Background: The optimal side branch (SB) treatment strategy after simple crossover stenting in bifurcation lesions is still controversial. Objectives: The purpose of this study was to compare the long-term outcomes of a 1-stent strategy with simple crossover alone versus with an additional SB–opening procedure in patients with left main (LM) and non-LM coronary bifurcation lesions. Methods: Patients who underwent percutaneous coronary intervention with a 1-stent strategy for bifurcation lesions including LM were selected from the COBIS (Coronary Bifurcation Stenting) III registry and divided into the simple crossover–alone group and SB-opening group. Clinical outcomes were assessed by the 5-year rate of target lesion failure (a composite of cardiac death, target vessel myocardial infarction, and target lesion repeat revascularization). Results: Among 2,194 patients who underwent the 1-stent strategy, 1,685 (76.8%) patients were treated with simple crossover alone, and 509 (23.2%) patients were treated with an additional SB-opening procedure. Although the baseline SB angiographic disease was more severe in the SB-opening group, the final lumen diameter of the SB was larger. The 5-year observed target lesion failure rate was similar between the 2 groups (7.0% in the simple crossover vs. 6.7% in SB-opening group; hazard ratio: 0.99; 95% confidence interval: 0.66 to 1.48; p = 0.947), even in the subgroup analyses including LM (9.5% vs. 11.3%; p = 0.442) and true bifurcation (5.3% vs. 7.8%; p = 0.362). The results were not changed after an inverse probability of treatment weighting adjustment. There was no difference in the overall and SB-related target lesion revascularization rate in both groups. Conclusions: The long-term clinical outcome of the 1-stent strategy with simple crossover alone for coronary bifurcation lesions was acceptable compared to those of additional SB-opening procedures.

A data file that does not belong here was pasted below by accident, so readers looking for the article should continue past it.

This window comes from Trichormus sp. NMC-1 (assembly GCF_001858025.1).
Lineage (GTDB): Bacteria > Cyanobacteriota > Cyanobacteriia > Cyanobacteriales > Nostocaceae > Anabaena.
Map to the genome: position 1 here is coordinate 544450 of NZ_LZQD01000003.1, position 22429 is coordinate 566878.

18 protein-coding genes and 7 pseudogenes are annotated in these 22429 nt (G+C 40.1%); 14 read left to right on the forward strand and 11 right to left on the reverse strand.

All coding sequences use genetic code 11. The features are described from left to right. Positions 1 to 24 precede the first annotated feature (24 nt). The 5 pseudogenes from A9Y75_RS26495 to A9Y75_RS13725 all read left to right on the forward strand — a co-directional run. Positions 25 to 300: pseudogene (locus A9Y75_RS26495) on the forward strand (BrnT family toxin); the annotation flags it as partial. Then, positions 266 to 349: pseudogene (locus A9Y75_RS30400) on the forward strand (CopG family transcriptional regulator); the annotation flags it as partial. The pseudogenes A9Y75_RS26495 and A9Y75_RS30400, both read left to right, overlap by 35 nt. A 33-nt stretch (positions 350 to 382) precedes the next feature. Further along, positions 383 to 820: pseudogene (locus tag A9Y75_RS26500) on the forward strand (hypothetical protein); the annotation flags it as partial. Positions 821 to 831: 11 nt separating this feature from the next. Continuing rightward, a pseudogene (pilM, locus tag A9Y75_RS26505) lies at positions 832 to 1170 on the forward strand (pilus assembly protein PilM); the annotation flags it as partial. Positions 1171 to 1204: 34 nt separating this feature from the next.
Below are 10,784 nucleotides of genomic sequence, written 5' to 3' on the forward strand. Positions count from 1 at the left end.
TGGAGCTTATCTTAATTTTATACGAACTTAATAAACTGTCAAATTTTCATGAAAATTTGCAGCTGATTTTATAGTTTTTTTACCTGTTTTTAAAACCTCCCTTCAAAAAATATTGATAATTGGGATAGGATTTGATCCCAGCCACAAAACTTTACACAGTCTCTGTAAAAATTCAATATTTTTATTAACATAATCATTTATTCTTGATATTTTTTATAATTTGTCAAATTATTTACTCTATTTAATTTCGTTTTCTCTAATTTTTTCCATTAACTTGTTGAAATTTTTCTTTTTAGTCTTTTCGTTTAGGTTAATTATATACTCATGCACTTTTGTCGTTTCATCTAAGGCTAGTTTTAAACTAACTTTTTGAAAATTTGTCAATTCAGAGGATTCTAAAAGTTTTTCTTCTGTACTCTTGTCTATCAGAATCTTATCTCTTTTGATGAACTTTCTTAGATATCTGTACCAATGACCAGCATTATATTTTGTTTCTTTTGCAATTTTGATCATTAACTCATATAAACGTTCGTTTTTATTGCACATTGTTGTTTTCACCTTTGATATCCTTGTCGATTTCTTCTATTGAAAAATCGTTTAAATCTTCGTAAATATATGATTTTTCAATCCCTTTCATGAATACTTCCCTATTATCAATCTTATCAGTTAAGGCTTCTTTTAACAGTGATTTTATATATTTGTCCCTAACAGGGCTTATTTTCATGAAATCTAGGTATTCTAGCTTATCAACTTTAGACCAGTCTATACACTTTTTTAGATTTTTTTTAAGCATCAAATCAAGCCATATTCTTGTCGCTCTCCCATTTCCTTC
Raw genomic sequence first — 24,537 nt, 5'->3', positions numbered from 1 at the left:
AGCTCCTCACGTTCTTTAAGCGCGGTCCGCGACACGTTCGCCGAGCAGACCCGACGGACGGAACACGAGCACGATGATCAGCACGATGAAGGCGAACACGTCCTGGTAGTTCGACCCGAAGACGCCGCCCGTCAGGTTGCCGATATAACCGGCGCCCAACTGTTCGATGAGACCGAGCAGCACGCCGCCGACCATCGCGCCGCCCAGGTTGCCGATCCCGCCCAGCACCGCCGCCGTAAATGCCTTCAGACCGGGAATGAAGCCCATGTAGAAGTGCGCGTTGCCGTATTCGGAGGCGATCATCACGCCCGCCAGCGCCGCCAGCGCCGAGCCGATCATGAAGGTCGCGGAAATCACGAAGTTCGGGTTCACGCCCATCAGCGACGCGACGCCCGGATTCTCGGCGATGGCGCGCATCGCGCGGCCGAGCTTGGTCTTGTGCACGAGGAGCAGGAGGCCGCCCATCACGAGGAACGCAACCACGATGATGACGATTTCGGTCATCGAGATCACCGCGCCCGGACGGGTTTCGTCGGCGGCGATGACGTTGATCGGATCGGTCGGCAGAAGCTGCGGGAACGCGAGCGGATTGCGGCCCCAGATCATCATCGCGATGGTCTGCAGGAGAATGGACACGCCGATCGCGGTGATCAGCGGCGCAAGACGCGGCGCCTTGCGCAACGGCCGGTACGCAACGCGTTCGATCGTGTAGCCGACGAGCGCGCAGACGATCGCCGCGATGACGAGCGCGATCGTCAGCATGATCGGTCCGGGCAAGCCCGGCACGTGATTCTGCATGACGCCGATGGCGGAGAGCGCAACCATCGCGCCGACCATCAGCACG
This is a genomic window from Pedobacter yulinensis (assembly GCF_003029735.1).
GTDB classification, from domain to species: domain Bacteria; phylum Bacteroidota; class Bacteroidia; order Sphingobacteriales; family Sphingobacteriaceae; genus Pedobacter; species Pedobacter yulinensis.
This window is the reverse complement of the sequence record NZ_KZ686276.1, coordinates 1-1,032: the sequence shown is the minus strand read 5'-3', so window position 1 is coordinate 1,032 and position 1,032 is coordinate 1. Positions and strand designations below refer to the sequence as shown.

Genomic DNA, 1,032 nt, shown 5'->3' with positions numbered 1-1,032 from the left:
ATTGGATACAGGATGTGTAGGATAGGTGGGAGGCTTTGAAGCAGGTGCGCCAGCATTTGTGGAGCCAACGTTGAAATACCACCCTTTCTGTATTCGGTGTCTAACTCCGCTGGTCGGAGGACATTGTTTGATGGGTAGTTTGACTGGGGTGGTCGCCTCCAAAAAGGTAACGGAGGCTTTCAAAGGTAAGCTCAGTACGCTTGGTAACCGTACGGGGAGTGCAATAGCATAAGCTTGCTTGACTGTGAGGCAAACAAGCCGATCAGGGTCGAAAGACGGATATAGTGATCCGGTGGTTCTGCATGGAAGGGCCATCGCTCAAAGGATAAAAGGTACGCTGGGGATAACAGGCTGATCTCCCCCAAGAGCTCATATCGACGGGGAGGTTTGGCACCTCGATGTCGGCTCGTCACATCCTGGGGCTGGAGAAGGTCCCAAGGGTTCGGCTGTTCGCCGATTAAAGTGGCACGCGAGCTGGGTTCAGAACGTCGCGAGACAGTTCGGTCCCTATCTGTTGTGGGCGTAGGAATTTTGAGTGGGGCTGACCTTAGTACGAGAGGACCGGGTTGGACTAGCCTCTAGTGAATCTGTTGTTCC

- bifurcation disease
- clinical outcome
- percutaneous coronary intervention
ASJC Scopus subject areas
- Cardiology and Cardiovascular Medicine